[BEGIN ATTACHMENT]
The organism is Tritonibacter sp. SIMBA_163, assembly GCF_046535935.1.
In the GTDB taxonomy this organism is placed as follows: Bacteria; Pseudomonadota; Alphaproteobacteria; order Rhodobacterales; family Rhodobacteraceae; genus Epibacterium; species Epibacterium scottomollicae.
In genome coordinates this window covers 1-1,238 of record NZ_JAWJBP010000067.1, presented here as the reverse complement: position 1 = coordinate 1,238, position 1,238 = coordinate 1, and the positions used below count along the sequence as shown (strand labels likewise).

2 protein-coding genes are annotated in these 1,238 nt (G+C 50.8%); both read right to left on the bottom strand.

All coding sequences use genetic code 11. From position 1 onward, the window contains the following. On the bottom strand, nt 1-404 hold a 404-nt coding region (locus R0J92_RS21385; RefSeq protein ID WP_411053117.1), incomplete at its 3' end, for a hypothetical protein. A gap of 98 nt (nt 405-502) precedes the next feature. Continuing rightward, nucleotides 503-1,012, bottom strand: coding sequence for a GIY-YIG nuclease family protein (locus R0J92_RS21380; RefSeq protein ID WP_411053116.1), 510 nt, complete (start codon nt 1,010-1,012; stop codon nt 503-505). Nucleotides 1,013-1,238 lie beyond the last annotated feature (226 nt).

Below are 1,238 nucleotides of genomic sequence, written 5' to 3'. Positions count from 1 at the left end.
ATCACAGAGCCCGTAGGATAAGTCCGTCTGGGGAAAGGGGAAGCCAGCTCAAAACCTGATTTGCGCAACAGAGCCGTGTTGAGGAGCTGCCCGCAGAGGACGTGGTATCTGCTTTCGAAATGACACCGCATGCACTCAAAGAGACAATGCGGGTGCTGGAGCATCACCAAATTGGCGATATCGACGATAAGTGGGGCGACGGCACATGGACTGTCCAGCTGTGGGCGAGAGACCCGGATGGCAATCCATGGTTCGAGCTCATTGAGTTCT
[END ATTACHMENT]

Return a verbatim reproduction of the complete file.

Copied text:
The organism is Tritonibacter sp. SIMBA_163, assembly GCF_046535935.1.
In the GTDB taxonomy this organism is placed as follows: Bacteria; Pseudomonadota; Alphaproteobacteria; order Rhodobacterales; family Rhodobacteraceae; genus Epibacterium; species Epibacterium scottomollicae.
In genome coordinates this window covers 1-1,238 of record NZ_JAWJBP010000067.1, presented here as the reverse complement: position 1 = coordinate 1,238, position 1,238 = coordinate 1, and the positions used below count along the sequence as shown (strand labels likewise).

2 protein-coding genes are annotated in these 1,238 nt (G+C 50.8%); both read right to left on the bottom strand.

All coding sequences use genetic code 11. From position 1 onward, the window contains the following. On the bottom strand, nt 1-404 hold a 404-nt coding region (locus R0J92_RS21385; RefSeq protein ID WP_411053117.1), incomplete at its 3' end, for a hypothetical protein. A gap of 98 nt (nt 405-502) precedes the next feature. Continuing rightward, nucleotides 503-1,012, bottom strand: coding sequence for a GIY-YIG nuclease family protein (locus R0J92_RS21380; RefSeq protein ID WP_411053116.1), 510 nt, complete (start codon nt 1,010-1,012; stop codon nt 503-505). Nucleotides 1,013-1,238 lie beyond the last annotated feature (226 nt).

Below are 1,238 nucleotides of genomic sequence, written 5' to 3'. Positions count from 1 at the left end.
ATCACAGAGCCCGTAGGATAAGTCCGTCTGGGGAAAGGGGAAGCCAGCTCAAAACCTGATTTGCGCAACAGAGCCGTGTTGAGGAGCTGCCCGCAGAGGACGTGGTATCTGCTTTCGAAATGACACCGCATGCACTCAAAGAGACAATGCGGGTGCTGGAGCATCACCAAATTGGCGATATCGACGATAAGTGGGGCGACGGCACATGGACTGTCCAGCTGTGGGCGAGAGACCCGGATGGCAATCCATGGTTCGAGCTCATTGAGTTCT